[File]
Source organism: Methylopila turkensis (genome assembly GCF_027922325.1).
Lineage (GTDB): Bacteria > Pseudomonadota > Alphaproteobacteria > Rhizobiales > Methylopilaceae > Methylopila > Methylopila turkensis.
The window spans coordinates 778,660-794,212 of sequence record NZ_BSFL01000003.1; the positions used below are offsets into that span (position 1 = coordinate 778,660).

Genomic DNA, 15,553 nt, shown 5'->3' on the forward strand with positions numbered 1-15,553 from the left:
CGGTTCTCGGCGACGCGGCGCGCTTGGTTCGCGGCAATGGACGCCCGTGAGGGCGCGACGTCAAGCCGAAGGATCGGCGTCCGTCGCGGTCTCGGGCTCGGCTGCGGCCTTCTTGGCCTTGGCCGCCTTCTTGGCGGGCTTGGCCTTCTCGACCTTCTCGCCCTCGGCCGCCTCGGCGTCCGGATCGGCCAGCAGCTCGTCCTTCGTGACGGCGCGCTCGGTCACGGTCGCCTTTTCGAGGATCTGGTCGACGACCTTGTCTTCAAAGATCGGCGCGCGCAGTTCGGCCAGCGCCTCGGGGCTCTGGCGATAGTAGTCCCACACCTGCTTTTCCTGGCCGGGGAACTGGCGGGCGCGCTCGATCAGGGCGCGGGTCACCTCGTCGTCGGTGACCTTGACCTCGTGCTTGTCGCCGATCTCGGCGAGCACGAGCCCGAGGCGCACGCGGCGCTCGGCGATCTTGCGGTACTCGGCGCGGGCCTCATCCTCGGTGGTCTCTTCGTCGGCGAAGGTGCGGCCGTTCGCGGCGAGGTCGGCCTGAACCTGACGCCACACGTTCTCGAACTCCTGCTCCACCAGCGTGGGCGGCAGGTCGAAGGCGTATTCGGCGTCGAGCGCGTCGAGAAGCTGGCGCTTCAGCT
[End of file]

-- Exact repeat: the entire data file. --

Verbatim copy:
Source organism: Methylopila turkensis (genome assembly GCF_027922325.1).
Lineage (GTDB): Bacteria > Pseudomonadota > Alphaproteobacteria > Rhizobiales > Methylopilaceae > Methylopila > Methylopila turkensis.
The window spans coordinates 778,660-794,212 of sequence record NZ_BSFL01000003.1; the positions used below are offsets into that span (position 1 = coordinate 778,660).

Genomic DNA, 15,553 nt, shown 5'->3' on the forward strand with positions numbered 1-15,553 from the left:
CGGTTCTCGGCGACGCGGCGCGCTTGGTTCGCGGCAATGGACGCCCGTGAGGGCGCGACGTCAAGCCGAAGGATCGGCGTCCGTCGCGGTCTCGGGCTCGGCTGCGGCCTTCTTGGCCTTGGCCGCCTTCTTGGCGGGCTTGGCCTTCTCGACCTTCTCGCCCTCGGCCGCCTCGGCGTCCGGATCGGCCAGCAGCTCGTCCTTCGTGACGGCGCGCTCGGTCACGGTCGCCTTTTCGAGGATCTGGTCGACGACCTTGTCTTCAAAGATCGGCGCGCGCAGTTCGGCCAGCGCCTCGGGGCTCTGGCGATAGTAGTCCCACACCTGCTTTTCCTGGCCGGGGAACTGGCGGGCGCGCTCGATCAGGGCGCGGGTCACCTCGTCGTCGGTGACCTTGACCTCGTGCTTGTCGCCGATCTCGGCGAGCACGAGCCCGAGGCGCACGCGGCGCTCGGCGATCTTGCGGTACTCGGCGCGGGCCTCATCCTCGGTGGTCTCTTCGTCGGCGAAGGTGCGGCCGTTCGCGGCGAGGTCGGCCTGAACCTGACGCCACACGTTCTCGAACTCCTGCTCCACCAGCGTGGGCGGCAGGTCGAAGGCGTATTCGGCGTCGAGCGCGTCGAGAAGCTGGCGCTTCAGCT